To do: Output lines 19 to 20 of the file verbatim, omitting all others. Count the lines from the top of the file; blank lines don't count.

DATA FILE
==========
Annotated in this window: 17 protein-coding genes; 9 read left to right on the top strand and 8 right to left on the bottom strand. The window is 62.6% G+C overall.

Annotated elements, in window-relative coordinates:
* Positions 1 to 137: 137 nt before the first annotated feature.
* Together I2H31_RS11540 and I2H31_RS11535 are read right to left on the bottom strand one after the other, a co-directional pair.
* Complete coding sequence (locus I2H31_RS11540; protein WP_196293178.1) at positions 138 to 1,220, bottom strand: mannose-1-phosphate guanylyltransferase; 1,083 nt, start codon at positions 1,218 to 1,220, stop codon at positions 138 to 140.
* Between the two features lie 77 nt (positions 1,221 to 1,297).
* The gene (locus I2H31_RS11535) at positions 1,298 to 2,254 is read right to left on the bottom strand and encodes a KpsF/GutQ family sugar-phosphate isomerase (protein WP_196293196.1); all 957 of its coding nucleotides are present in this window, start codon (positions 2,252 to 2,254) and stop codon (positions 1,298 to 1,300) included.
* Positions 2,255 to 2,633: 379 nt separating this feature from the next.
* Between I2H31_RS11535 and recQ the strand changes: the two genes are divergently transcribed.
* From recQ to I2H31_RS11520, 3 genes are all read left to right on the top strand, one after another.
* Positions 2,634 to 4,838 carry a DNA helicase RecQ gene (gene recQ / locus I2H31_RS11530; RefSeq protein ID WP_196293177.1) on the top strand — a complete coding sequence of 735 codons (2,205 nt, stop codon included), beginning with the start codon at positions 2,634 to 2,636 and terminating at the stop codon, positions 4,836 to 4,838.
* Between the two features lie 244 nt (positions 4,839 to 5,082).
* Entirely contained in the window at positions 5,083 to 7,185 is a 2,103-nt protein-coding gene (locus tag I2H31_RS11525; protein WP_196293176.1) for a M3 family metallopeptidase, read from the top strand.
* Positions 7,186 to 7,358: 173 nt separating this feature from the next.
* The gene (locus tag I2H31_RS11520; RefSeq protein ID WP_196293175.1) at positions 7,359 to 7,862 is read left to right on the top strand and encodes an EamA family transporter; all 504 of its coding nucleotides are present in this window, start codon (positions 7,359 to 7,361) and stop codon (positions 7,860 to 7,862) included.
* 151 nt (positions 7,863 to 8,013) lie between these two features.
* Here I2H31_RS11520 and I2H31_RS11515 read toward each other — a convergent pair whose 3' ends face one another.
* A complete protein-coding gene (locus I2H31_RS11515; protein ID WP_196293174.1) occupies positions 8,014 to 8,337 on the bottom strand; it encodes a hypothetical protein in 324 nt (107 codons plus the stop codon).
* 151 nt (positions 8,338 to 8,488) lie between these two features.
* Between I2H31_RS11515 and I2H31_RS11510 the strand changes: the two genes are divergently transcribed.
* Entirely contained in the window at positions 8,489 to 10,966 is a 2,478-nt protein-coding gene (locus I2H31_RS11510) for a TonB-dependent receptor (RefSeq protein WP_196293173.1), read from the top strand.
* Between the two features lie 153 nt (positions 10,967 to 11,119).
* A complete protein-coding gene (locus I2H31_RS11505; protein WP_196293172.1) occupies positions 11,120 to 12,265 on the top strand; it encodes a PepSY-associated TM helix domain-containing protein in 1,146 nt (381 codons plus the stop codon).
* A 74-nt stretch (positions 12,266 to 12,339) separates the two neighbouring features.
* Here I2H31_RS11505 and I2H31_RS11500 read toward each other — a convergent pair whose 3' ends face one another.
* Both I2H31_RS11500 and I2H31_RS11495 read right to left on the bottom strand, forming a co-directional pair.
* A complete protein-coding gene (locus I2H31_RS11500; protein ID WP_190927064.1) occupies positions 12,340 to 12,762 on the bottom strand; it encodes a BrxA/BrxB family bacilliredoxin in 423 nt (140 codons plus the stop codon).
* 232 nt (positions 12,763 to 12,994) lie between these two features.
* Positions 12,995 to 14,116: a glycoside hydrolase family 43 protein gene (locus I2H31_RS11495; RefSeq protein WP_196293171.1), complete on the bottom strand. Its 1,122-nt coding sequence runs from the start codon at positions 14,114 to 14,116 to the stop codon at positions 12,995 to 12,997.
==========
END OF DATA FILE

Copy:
* 151 nt (positions 8,338 to 8,488) lie between these two features.
* Between I2H31_RS11515 and I2H31_RS11510 the strand changes: the two genes are divergently transcribed.